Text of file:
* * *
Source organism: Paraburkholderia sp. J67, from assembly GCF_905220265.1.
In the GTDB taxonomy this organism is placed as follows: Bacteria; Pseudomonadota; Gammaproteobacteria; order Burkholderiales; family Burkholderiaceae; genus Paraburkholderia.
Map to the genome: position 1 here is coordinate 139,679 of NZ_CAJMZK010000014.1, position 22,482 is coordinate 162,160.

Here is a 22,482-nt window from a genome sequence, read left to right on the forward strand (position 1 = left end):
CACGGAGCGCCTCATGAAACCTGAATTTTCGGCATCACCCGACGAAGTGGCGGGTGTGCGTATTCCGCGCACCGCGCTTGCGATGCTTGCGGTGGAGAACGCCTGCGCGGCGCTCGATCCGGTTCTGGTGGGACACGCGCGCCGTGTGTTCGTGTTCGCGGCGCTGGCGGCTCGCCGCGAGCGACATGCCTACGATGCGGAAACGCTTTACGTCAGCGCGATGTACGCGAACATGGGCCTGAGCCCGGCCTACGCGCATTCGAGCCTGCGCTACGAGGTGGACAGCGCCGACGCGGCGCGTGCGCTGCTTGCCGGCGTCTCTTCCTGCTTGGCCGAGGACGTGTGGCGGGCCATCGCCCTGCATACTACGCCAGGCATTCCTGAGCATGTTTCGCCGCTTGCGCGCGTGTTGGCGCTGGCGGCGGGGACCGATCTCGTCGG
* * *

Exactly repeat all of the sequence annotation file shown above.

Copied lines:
Source organism: Paraburkholderia sp. J67, from assembly GCF_905220265.1.
In the GTDB taxonomy this organism is placed as follows: Bacteria; Pseudomonadota; Gammaproteobacteria; order Burkholderiales; family Burkholderiaceae; genus Paraburkholderia.
Map to the genome: position 1 here is coordinate 139,679 of NZ_CAJMZK010000014.1, position 22,482 is coordinate 162,160.

Here is a 22,482-nt window from a genome sequence, read left to right on the forward strand (position 1 = left end):
CACGGAGCGCCTCATGAAACCTGAATTTTCGGCATCACCCGACGAAGTGGCGGGTGTGCGTATTCCGCGCACCGCGCTTGCGATGCTTGCGGTGGAGAACGCCTGCGCGGCGCTCGATCCGGTTCTGGTGGGACACGCGCGCCGTGTGTTCGTGTTCGCGGCGCTGGCGGCTCGCCGCGAGCGACATGCCTACGATGCGGAAACGCTTTACGTCAGCGCGATGTACGCGAACATGGGCCTGAGCCCGGCCTACGCGCATTCGAGCCTGCGCTACGAGGTGGACAGCGCCGACGCGGCGCGTGCGCTGCTTGCCGGCGTCTCTTCCTGCTTGGCCGAGGACGTGTGGCGGGCCATCGCCCTGCATACTACGCCAGGCATTCCTGAGCATGTTTCGCCGCTTGCGCGCGTGTTGGCGCTGGCGGCGGGGACCGATCTCGTCGG